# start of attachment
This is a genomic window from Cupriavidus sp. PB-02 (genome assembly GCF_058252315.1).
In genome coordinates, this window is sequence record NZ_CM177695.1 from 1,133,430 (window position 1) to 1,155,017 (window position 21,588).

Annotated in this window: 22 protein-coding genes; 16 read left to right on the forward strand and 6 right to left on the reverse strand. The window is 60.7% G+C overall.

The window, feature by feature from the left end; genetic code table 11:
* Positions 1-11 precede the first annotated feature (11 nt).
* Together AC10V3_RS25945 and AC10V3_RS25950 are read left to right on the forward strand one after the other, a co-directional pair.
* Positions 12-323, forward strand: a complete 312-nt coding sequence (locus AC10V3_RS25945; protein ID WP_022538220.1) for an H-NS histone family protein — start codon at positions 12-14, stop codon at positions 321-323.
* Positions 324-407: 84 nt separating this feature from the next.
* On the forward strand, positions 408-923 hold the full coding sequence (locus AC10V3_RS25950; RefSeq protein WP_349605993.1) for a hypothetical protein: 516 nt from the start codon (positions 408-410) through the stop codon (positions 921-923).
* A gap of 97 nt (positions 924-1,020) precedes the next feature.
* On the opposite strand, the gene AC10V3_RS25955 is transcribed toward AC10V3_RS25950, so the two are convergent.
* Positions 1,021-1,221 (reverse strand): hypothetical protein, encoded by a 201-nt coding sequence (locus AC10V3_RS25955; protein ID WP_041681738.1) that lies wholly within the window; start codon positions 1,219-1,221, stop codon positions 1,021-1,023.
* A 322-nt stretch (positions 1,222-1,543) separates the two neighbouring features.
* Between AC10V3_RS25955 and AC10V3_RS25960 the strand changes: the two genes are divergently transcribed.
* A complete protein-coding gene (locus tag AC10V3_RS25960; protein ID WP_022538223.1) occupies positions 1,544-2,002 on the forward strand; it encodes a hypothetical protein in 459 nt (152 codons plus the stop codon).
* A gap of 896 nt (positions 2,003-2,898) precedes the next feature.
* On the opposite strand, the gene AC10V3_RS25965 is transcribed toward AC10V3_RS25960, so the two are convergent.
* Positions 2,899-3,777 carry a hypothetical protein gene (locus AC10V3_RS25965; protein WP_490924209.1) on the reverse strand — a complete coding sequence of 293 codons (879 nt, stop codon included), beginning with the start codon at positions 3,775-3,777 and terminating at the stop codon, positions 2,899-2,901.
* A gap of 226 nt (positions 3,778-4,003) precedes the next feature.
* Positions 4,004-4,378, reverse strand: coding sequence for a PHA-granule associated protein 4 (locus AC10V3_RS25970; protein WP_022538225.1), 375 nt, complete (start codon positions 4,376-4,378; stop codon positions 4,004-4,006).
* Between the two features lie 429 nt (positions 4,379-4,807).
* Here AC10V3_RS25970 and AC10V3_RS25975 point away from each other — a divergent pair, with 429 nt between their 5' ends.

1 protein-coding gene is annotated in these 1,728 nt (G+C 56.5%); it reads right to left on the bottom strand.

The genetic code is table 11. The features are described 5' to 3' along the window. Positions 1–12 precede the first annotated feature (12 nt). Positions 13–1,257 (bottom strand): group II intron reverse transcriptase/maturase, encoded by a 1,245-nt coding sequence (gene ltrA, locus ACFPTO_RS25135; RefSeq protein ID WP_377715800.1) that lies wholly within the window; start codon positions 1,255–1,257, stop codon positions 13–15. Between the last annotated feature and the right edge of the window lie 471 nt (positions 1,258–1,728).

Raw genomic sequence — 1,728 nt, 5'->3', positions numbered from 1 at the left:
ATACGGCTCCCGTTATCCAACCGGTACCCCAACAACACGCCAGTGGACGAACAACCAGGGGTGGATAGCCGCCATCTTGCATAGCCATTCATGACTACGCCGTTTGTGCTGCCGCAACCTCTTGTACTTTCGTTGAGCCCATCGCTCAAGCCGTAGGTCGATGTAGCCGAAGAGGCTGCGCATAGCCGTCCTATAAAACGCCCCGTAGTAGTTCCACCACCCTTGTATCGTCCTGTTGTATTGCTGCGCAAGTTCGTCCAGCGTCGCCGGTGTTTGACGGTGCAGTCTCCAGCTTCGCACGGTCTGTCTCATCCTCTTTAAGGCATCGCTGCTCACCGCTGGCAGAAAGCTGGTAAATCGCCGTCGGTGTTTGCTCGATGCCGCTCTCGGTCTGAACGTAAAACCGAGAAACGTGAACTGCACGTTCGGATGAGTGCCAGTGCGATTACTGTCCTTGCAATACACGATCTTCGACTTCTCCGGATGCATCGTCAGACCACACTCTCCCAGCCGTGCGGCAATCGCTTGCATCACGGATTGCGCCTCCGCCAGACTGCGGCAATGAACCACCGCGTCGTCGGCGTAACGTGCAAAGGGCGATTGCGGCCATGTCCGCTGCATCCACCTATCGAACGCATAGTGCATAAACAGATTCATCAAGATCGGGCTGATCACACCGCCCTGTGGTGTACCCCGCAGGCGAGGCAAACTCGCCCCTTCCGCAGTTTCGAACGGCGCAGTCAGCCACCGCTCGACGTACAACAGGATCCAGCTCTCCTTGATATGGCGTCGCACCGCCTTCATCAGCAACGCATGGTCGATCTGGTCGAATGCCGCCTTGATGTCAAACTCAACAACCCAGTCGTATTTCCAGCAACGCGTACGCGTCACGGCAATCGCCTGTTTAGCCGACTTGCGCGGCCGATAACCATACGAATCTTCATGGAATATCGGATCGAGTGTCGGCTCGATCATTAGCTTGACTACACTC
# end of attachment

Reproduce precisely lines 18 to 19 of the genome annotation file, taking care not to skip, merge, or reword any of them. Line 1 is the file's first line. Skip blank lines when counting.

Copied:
* Positions 2,899-3,777 carry a hypothetical protein gene (locus AC10V3_RS25965; protein WP_490924209.1) on the reverse strand — a complete coding sequence of 293 codons (879 nt, stop codon included), beginning with the start codon at positions 3,775-3,777 and terminating at the stop codon, positions 2,899-2,901.
* A gap of 226 nt (positions 3,778-4,003) precedes the next feature.